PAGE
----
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Operation Enigma Strike: testing the deployability of the 130th engineer brigade FEMs.

In the May 2001 issue of Engineer ("Transforming the 130th Engineer Brigade...One Step at a Time"), the 565th Engineer Battalion, located in Hanau, Germany, described its Force-Enhancement Modules (FEMs) developed in conjunction with the 130th Engineer Brigade. These FEMs provide the U.S. Army Europe (USAREUR) Immediate Ready Force with engineer-specific capabilities such as bridging and topographic support. The FEMs are part of the USAREUR initiative to transform the Europe-based Legacy Force into an agile, responsive, deployable force that supports the Army Transformation.

The next step--after building the FEMs based on the initial concept, as shown in the May article--was to conduct a test of the entire deployment process. While the FEMs from the 565th looked good on paper and in the motorpool, the battalion and companies did not have experience in the full-deployment process. Everything needed to be tested--from the soldiers and vehicles comprising the FEMs to the company and battalion-level staffs that would plan and execute the deployment. Deployment planning had not been done in the battalion since its mission to support Task Force Hawk in Albania in 1999, and a concept such as the FEMs had never been considered.

Since the battalion had recently been tasked with numerous support missions in the Balkans, this was a likely scenario to use for the FEM deployment exercise, named Operation Enigma Strike. The initial attempt was to find a mission in the Balkans with which to exercise the FEMs, but continuously changing dates and requirements forced the battalion to develop its own mission. The battalion staff went to work planning a Kosovo deployment, which would utilize the terrain-analysis FEM (Table 1) and the bridge-construction/reconnaissance FEM (Table 2, page 42).

The battalion executive officer led the staff through the military decision-making process, creating a realistic scenario and operations plan for the mission. The scenario was so well conceived and the staff so secretive about the mission that the soldiers in the companies believed that they were actually going to Kosovo for up to 30 days.

The real challenge though was in the resourcing and execution of this massive plan. The resourcing fell to the battalion S3 training officer and the battalion S4 supply officer. Since this was not an operational deployment, the 130th Engineer Brigade had to pay for the flight time, and genuine operational deployments to the Balkans were given flight priority. The initial intent was to fly to Kosovo, but restrictions on the number of forces precluded the units from doing so. The next best option was to deploy outside of Germany. Given the 120+ day time requirement to process these requests through the various Ministries of Defense, this option could not be used either. The remaining option--which was ultimately used--was a flight within Germany, from Ramstein Air Force Base (AFB) to Rhein-Main AFB.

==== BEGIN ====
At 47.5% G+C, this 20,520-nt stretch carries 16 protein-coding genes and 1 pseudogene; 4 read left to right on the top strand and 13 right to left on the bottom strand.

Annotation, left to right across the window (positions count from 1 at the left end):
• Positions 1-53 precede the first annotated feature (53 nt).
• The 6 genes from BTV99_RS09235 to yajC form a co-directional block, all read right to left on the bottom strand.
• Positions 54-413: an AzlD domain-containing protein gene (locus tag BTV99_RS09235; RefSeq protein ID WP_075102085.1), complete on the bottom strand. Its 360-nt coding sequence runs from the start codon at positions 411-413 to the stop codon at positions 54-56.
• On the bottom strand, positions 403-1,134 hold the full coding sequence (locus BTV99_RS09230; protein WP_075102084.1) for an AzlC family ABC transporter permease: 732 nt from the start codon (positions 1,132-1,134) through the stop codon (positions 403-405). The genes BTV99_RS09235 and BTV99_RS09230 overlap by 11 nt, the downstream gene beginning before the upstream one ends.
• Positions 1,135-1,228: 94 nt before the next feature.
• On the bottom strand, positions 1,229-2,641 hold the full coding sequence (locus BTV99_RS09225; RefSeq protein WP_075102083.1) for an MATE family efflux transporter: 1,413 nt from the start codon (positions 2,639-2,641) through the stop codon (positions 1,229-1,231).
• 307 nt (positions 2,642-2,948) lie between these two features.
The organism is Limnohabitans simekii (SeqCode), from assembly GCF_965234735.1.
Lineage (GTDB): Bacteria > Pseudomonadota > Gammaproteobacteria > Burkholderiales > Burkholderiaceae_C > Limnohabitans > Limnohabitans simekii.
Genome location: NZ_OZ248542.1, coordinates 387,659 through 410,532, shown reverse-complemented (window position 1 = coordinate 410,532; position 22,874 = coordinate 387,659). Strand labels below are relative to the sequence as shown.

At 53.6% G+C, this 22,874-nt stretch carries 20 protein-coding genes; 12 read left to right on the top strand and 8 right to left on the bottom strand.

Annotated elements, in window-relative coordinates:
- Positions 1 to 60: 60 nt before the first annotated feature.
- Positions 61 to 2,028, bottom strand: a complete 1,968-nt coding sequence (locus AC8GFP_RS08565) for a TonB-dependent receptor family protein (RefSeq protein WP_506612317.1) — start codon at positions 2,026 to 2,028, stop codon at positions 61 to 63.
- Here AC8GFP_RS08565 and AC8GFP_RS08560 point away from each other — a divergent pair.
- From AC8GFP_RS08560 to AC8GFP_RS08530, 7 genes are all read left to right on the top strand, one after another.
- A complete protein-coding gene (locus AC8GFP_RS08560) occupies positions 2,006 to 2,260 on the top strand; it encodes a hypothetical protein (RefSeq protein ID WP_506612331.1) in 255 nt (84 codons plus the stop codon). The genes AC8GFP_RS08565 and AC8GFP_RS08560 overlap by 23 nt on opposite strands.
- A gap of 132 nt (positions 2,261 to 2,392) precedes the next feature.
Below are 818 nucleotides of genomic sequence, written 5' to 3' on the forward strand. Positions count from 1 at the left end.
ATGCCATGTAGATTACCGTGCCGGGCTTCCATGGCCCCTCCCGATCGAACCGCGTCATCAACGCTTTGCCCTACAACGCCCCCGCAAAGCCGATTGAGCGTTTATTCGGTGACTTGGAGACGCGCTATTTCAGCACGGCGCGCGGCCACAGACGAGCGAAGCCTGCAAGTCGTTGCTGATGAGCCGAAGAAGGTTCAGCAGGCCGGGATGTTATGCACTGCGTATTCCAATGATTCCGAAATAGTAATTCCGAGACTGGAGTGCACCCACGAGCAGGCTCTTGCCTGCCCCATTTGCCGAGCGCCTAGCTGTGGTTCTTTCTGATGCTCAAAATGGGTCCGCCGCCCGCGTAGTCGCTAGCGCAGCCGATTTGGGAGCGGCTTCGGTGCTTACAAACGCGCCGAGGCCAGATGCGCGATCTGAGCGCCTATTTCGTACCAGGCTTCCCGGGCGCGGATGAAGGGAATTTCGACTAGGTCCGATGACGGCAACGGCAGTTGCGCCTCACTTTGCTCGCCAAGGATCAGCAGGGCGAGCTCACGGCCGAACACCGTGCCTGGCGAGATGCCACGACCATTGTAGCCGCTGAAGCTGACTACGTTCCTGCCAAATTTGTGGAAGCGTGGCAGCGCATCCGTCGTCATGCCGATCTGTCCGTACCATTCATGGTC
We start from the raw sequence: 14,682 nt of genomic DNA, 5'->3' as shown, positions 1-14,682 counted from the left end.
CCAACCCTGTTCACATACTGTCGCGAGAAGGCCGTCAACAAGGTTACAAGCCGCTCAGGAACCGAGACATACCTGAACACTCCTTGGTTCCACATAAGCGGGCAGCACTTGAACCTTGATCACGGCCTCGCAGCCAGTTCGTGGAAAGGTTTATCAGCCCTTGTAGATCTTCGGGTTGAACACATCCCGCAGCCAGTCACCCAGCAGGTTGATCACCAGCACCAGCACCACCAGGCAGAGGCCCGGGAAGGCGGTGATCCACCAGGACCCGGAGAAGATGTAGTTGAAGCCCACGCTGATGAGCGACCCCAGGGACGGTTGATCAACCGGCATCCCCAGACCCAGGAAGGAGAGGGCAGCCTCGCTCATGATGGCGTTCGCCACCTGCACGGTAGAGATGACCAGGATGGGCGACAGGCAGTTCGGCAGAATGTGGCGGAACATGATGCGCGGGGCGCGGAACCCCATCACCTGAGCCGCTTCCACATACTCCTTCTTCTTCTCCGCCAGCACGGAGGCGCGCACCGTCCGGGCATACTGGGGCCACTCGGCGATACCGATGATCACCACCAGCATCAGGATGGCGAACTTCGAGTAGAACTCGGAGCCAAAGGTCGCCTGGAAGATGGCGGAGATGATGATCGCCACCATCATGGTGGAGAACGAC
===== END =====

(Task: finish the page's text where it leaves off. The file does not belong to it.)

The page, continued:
Once a flight was established, a date for the FEMs to process through the USAREUR Deployment Processing Center (DPC) had to be secured. The next challenge came when the battalion discovered that the DPC required units to schedule a practice activation 120 days in advance. Since past interaction with the DPC was limited to the battalion operating the DPC or processing during operational deployments to the Balkans, this was mistakenly overlooked. Fortunately, the battalion was able to coordinate a shared processing time with another Hanau unit, 5-7 Air Defense Artillery, which was conducting a validation exercise during the same period.

As this drama unfolded and the plan solidified, the companies were busy preparing their soldiers and equipment for the deployment. The 38th Engineer Company (Medium Girder Bridge), which owns the bridge FEM, and the 320th Engineer Company (Topographic), with the terrain-analysis FEM, had much experience in deploying soldiers to the Balkans. The seasoned NCOs lead the newly arrived NCOs and soldiers through the preparation. The soldiers went through all of the necessary predeployment preparations--from briefing to physicals.